Inpatient and outpatient medical records of the remaining 1079 patients were analyzed for demographics, procedure indications, deep cannulation success, sedation adverse events (agitation and airway compromise), and procedural adverse events (pancreatitis, perforation, cholangitis, hemorrhage, and death). Sedation failure was defined by premature termination of the procedure related to agitation or airway compromise. Anatomic failure was defined by inability to achieve cannulation of the desired duct despite adequate papillary access, related to surgically altered anatomy or luminal obstruction. Deep cannulation failure was defined as technical failure if papillary access was achieved but the desired duct was not deeply cannulated and opacified with contrast. ERCP complexity was determined according to the grading system proposed by the working party of the ASGE Quality Committee  . ERCP adverse events were assigned using the consensus statement published by Cotton et al.  .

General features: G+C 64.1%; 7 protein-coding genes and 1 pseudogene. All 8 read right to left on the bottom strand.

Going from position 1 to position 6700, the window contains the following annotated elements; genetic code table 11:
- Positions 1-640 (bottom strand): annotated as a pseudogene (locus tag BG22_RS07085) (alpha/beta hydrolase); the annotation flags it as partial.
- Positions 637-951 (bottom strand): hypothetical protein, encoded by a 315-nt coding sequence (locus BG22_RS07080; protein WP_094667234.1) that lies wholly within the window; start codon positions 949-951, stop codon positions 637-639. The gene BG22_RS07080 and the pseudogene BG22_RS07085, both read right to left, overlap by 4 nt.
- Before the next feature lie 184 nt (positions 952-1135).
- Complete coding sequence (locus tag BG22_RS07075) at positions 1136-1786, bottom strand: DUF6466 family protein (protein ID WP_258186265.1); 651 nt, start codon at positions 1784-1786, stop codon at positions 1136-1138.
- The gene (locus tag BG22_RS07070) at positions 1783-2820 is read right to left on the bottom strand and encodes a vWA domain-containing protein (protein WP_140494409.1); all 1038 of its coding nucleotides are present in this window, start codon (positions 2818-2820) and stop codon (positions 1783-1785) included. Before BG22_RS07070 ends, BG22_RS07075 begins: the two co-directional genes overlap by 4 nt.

Table 1 summarizes our population demographics. Of 1079 patients included in this study, 98 received ADS (9.1%) and 981 received GDS (90.9%). Of the 98 patients in the ADS group, 42 were done with Monitored Anesthesia Care (MAC) and 56 with general anesthesia. Demographic distribution did not differ between the two groups. Deep Cannulation success rates were adjusted to exclude patients in whom papillary access was not achieved. Cannulation success rates were similar between the two groups, with 89.85% (850/946) in the GDS group, and 89.58% (86/96) in the ADS group (P = 0.864). ERCP complexity (Table 1) was not significantly different between GDS and ADS patients (P = 0.082). Table 2 outlines Indication for procedure. Table 3 outlines reasons for deep cannulation failure. Technical failure was the predominant basis for deep cannulation failure in both groups at 6.01% in the GDS group and 6.12% in the ADS group, respectively (P = 1.000). Sedation failure was the same in both groups (P = 1.000). Deep cannulation failure occurred due to agitation in 15 GDS patients and 1 ADS patient (P = 1.000), and occurred due to airway compromise in 5 GDS patients and 1 ADS patient (P = 0.436). Reversal agents were necessary in 6 GDS patients and 1 ADS patient (P = 0.488). Similarly, rates of pancreatitis, cholangitis, and hemorrhage were virtually identical between the 2 groups [P = 1.000 for each (Table 4)]. There were 6 perforations in the GDS group and 1 in the ADS group (P = 0.488). There was 1 death and 1 reported case of aspiration, both in the ADS group (P = 0.091).There was no statistical advantage in deep cannulation success rate by complexity grade in either sedation class. Similarly, there were no differences in adverse event rates by ERCP complexity grade between the GDS and ADS groups.